Let's run another Bayesian regression to predict the **weight** with the **two types of feed type**.

model <- stan_glm(weight ~ feed, data = data)

model <- stan_glm(weight ~ feed, data = data)

posteriors <- insight::get_parameters(model) ggplot(posteriors, aes(x = feedsunflower)) + geom_density(fill = "red")

This represents the **posterior distribution of the difference** between
`meatmeal`

and `sunflowers`

. It seems that the difference is **positive**
(since the values are concentrated on the right side of 0). Eating sunflowers
makes you more fat (*at least, if you're a chicken*). But, **by how much?**

Let us compute the **median** and the **CI**:

median(posteriors$feedsunflower) hdi(posteriors$feedsunflower)

It makes you fat by around 51 grams (the median). However, the uncertainty is quite high: **there is 89\% chance that the difference between the two feed types is between 14 and 91.**

Is this effect different from 0?

Testing whether this distribution is different from 0 doesn't make sense, as 0 is a single value (*and the probability that any distribution is different from a single value is infinite*).

However, one way to assess **significance** could be to define an area *around* 0,
which will consider as *practically equivalent* to zero (*i.e.*, absence of, or
a negligible, effect). This is called the **Region of Practical Equivalence (ROPE)**, and is one way of testing the significance of parameters.

**How can we define this region?**

Driing driiiing

-- *The easystats team speaking. How can we help?*

-- *I am Prof. Sanders. An expert in chicks... I mean chickens. Just calling to let you know that based on my expert knowledge, an effect between -20 and 20 is negligible. Bye.*

Well, that's convenient. Now we know that we can define the ROPE as the `[-20, 20]`

range. All effects within this range are considered as *null* (negligible).
We can now compute the **proportion of the 89\% most probable values (the 89\% CI) which are not null**, *i.e.*, which are outside this range.

rope(posteriors$feedsunflower, range = c(-20, 20), ci = 0.89)

**5\% of the 89\% CI can be considered as null**. Is that a lot? Based on our
**guidelines**,
yes, it is too much. **Based on this particular definition of ROPE**, we
conclude that this effect is not significant (the probability of being
negligible is too high).

That said, to be honest, I have **some doubts about this Prof. Sanders**. I
don't really trust **his definition of ROPE**. Is there a more **objective** way
of defining it?

knitr::include_graphics("https://github.com/easystats/easystats/raw/master/man/figures/bayestestR/profsanders.png")

**Yes!** One of the practice is for instance to use the **tenth ( 1/10 = 0.1) of the standard deviation (SD)** of the response variable, which can be considered as a "negligible" effect size [@cohen1988statistical].

rope_value <- 0.1 * sd(data$weight) rope_range <- c(-rope_value, rope_value) rope_range

Let's redefine our ROPE as the region within the `[-6.2, 6.2]`

range. **Note that this can be directly obtained by the rope_range function :)**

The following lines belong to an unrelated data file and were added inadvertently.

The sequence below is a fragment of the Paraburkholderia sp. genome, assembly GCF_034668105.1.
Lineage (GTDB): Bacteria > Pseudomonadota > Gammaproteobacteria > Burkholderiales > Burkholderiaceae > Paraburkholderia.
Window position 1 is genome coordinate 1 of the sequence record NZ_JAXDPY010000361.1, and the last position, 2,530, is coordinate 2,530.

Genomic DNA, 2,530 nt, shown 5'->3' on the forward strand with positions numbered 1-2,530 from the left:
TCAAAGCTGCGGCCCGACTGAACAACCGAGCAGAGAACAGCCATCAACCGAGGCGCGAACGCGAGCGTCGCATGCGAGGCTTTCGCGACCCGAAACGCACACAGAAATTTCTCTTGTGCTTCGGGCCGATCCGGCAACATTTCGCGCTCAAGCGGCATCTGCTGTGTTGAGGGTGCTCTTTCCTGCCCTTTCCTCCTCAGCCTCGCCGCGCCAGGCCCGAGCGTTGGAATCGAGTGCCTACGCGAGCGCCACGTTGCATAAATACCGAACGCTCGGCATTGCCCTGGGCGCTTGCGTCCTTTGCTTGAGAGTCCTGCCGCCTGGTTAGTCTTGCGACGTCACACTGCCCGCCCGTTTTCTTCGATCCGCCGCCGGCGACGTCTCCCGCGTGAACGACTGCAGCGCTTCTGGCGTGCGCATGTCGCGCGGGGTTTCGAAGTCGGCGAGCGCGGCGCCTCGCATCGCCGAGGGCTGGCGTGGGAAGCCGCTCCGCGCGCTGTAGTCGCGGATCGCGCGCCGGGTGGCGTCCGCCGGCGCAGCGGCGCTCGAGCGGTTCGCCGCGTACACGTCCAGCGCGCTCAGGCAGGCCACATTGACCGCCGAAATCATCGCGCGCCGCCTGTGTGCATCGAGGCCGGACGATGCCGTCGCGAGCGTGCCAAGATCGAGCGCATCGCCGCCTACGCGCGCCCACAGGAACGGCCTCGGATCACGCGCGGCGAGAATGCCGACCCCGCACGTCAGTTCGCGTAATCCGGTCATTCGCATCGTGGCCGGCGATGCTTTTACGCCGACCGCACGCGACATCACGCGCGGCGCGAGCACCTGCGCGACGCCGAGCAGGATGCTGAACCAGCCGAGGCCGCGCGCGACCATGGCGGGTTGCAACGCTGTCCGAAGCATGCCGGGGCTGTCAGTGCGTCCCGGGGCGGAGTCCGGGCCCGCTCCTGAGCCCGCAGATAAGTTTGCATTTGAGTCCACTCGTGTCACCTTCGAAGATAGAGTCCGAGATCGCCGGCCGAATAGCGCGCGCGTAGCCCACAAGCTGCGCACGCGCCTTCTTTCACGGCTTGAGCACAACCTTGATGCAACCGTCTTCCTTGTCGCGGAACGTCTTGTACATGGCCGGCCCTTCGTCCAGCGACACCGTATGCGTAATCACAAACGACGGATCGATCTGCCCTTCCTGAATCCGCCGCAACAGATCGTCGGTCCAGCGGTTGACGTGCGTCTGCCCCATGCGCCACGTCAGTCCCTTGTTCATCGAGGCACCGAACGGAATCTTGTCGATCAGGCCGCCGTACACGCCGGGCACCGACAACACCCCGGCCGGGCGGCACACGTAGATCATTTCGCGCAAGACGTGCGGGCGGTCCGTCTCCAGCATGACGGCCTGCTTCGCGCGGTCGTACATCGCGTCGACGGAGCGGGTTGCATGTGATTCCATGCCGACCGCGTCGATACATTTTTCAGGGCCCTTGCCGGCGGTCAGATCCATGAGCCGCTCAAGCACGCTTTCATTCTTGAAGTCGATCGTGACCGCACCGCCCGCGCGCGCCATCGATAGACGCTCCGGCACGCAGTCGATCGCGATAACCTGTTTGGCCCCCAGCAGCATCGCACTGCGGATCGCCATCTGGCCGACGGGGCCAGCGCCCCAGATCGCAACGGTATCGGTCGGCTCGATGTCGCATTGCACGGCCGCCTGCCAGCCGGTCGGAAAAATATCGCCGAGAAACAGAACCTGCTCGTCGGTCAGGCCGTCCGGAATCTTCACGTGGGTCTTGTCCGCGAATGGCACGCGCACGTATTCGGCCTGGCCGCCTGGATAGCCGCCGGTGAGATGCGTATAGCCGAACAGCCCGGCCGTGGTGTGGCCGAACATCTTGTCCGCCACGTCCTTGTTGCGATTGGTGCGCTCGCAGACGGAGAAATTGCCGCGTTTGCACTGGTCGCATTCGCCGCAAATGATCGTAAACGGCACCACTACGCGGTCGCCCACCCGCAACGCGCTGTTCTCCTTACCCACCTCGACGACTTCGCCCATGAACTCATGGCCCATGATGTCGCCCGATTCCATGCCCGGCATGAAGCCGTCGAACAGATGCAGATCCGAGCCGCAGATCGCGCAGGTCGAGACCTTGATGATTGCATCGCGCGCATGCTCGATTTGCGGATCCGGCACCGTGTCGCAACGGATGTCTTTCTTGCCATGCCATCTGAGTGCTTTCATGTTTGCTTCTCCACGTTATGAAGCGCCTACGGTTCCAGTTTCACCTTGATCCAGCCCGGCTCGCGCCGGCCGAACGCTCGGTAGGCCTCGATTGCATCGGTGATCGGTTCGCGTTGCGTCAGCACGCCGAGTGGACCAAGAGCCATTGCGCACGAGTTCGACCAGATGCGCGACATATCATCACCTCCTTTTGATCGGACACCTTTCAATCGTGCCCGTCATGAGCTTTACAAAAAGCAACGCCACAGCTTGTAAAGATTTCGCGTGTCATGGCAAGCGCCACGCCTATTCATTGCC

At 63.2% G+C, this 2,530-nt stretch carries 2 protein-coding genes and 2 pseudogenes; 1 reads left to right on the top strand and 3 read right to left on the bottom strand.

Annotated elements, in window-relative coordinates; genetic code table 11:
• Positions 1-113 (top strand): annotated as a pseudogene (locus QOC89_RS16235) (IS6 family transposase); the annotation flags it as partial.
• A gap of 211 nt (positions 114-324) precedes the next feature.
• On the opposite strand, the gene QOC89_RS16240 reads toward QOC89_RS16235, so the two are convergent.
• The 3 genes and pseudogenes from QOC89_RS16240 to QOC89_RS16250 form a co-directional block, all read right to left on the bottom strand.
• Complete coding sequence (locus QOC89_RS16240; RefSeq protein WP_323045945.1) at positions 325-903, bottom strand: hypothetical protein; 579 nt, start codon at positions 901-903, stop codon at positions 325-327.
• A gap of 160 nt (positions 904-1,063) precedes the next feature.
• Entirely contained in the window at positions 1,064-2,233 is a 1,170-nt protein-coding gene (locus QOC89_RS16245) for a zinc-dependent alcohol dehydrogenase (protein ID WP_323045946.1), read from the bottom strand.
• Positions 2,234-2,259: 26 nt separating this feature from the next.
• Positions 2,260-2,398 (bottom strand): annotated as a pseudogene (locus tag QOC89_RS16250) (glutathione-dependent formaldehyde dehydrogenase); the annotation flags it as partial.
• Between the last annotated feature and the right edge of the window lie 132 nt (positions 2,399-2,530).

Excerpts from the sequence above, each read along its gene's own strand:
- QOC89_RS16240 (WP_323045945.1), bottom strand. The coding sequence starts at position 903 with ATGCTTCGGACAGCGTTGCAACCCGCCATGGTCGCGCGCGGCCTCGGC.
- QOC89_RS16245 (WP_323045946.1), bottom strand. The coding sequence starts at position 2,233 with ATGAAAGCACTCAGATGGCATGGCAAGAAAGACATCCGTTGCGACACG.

rope_value <- rope_range(model) rope_value

Let's recompute the **percentage in ROPE**:

rope(posteriors$feedsunflower, range = rope_range, ci = 0.89)

With this reasonable definition of ROPE, we observe that the 89\% of the posterior distribution of the effect does **not** overlap with the ROPE. Thus, we can conclude that **the effect is significant** (in the sense of *important* enough to be noted).

Maybe we are not interested in whether the effect is non-negligible. Maybe **we just want to know if this effect is positive or negative**. In this case, we can
simply compute the proportion of the posterior that is positive, no matter the
"size" of the effect.

n_positive <- posteriors %>% filter(feedsunflower > 0) %>% # select only positive values nrow() # Get length n_positive / nrow(posteriors) * 100

We can conclude that **the effect is positive with a probability of 98\%**. We call this index the **Probability of Direction (pd)**. It can, in fact, be computed more easily with the following:

p_direction(posteriors$feedsunflower)

Interestingly, it so happens that **this index is usually highly correlated with the frequentist p-value**. We could almost roughly infer the corresponding

pd <- 97.82 onesided_p <- 1 - pd / 100 twosided_p <- onesided_p * 2 twosided_p

If we ran our model in the frequentist framework, we should approximately
observe an effect with a *p*-value of `r round(twosided_p, digits=3)`

.
**Is that true?**

summary(lm(weight ~ feed, data = data))

The frequentist model tells us that the difference is **positive and significant**
($\beta = 52, p = 0.04$).

**Although we arrived to a similar conclusion, the Bayesian framework allowed us to develop a more profound and intuitive understanding of our effect, and of the uncertainty of its estimation.**

And yet, I agree, it was a bit **tedious** to extract and compute all the indices. **But what if I told you that we can do all of this, and more, with only one function?**

Behold,`describe_posterior`

!

This function computes all of the adored mentioned indices, and can be run directly on the model:

describe_posterior(model, test = c("p_direction", "rope", "bayesfactor"))

**Tada!** There we have it! The **median**, the **CI**, the **pd** and the
**ROPE percentage**!

Understanding and describing posterior distributions is just one aspect of Bayesian modelling. **Are you ready for more?!** **Click here** to see the next example.